Castle Creek guardrail proposal scaled back
The Aspen Times
Aspen, CO, Colorado
ASPEN – A call for a guardrail along Castle Creek Road has been honed down to a plan to install the safety rail along only the diciest sections of the scenic, winding road south of Aspen.
Proponents are working with Brian Pettet, director of public works for Pitkin County, and county engineer G.R. Fielding on the refined plan before it is formally submitted to the county for consideration.
“They’ve got it scaled back to something I think the county could work with,” Pettet said Wednesday.
The guardrail proposal is being spearheaded by Bill Koch, a billionaire and owner of the former Elk Mountain Lodge, now his residence, about 10 miles up Castle Creek Road. He hosted a meeting in late December to discuss the proposal and seek input from Castle Creek Valley residents. About 40 people attended, including Pettet and county Commissioner Michael Owsley.
A traffic engineer hired by Koch identified about 5 miles of roadway where a guardrail could improve safety, but roughly 1 1/4 miles of guardrail is envisioned in the evolving plan, according to Tom Newland and Glenn Horn, consultants on the proposal.
“Five miles was pretty extreme. That was everything you could do,” Newland said. The goal was never to install 5 miles of rail, he added.
Stretches of the road that are curved, are adjacent to steep drop-offs and have a history of accidents have become the focus, according to Horn.
“It’s kind of boiled down to … you’re likely to go off, and if you do, you’re probably not going to fare very well,” he said.
Attendees at the December meeting were invited to mark places on a three-dimensional model of the Castle Creek Valley where they’d gone off the road or knew others who had. Those spots helped refine the proposal, said Horn, a resident of the area who, like Koch, knows what it’s like to have his vehicle leave the road.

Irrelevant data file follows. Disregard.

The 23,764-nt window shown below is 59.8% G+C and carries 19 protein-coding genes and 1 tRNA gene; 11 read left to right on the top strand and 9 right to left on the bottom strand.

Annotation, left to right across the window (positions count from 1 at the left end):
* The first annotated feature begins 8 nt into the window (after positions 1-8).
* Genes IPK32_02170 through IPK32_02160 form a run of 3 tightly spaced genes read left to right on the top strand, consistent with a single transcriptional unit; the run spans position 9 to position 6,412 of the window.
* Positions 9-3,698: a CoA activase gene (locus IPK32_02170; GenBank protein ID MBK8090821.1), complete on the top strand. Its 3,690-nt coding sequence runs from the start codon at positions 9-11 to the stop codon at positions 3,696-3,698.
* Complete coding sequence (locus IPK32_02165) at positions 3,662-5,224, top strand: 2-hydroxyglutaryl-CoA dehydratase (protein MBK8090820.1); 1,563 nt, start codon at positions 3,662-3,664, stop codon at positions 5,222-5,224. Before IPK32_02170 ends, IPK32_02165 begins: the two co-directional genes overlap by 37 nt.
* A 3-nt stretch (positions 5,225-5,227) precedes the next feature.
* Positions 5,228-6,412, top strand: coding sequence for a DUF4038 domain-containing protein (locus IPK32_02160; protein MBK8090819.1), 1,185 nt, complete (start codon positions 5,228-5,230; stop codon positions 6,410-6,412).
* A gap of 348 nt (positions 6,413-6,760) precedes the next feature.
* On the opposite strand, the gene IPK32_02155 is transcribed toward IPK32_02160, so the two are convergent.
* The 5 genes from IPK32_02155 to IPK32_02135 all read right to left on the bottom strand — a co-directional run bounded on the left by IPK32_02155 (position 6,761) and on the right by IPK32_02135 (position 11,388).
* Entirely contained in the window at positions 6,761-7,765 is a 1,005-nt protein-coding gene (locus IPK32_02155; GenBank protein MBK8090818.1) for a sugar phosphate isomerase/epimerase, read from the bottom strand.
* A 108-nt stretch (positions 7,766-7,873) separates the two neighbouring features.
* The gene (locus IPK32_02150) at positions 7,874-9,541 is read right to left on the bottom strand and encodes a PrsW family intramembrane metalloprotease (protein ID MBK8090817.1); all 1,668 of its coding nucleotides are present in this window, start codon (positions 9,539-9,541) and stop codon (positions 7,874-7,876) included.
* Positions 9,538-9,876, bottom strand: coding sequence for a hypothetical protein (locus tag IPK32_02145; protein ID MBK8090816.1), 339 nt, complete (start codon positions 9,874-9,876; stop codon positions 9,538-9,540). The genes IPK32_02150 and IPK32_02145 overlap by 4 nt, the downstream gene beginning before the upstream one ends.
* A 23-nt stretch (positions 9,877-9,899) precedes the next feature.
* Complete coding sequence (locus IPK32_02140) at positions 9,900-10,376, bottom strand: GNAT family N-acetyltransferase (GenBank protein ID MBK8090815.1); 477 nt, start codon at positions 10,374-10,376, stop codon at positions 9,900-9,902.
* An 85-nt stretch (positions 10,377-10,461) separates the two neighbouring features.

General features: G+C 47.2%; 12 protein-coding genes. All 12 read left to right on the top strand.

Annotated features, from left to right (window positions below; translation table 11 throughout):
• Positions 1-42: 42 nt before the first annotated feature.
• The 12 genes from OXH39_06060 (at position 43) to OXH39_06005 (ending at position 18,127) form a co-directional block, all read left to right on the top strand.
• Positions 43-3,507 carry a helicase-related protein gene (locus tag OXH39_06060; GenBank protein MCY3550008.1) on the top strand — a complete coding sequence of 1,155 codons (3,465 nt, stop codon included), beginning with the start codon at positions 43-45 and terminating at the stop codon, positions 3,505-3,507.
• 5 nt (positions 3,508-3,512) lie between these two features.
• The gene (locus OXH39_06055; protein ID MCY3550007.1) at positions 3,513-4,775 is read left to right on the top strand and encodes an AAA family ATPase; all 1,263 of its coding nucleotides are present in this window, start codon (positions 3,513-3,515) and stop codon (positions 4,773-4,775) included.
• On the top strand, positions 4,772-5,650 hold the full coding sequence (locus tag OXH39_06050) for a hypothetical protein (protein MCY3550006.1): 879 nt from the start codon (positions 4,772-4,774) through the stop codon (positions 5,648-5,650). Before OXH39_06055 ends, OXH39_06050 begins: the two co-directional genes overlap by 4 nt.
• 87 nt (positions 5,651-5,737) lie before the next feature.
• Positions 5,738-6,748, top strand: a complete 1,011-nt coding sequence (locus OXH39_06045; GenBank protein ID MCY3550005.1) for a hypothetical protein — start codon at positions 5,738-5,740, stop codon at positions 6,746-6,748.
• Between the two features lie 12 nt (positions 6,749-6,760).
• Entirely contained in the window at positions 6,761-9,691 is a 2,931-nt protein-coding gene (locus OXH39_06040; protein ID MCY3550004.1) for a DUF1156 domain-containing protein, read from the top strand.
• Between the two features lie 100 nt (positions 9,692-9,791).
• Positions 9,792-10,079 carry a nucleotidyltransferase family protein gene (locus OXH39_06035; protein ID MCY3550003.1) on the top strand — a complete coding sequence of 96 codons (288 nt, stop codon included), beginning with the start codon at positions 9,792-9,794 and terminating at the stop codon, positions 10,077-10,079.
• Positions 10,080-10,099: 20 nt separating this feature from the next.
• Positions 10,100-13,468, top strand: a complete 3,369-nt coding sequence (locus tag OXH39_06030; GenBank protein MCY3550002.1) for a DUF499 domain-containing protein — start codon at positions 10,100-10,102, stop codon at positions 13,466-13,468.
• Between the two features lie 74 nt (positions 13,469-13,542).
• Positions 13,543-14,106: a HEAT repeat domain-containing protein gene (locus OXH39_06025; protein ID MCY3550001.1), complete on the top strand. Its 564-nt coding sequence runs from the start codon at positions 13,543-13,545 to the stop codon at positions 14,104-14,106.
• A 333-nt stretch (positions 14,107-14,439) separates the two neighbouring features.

Sixteen locations have been identified for guardrail placement – 6,800 feet in all – at an estimated cost of $267,000, according to Newland. Koch has formed a nonprofit entity, Citizens for Castle Creek, to push the guardrail plan and fund it privately.
There are only a few short sections of guardrail along the road currently. The proposal would add new stretches and add onto existing guardrail. The longest stretch of rail would be about 750 feet.
“It’s little sections – trying to keep it to the minimum,” Horn said.
Concerns expressed by area residents included calls to protect the aesthetic experience of traveling the road. As a result, guardrail along a fairly straight stretch where the road closely parallels the creek is no longer proposed even though motorists do leave the pavement there from time to time, Horn said.
Bicyclists voiced concerns about being pushed up against guardrails and about the rails hampering the county’s future ability to widen the pavement, Newland said. Where widening the road might be possible, the guardrail would be placed as far off the shoulder as possible, he said.
“We don’t want people in the valley to not like it,” Horn said of the plan.
If county commissioners ultimately approve the guardrail, proponents would like it installed this year. The project would take about a week, Newland said.
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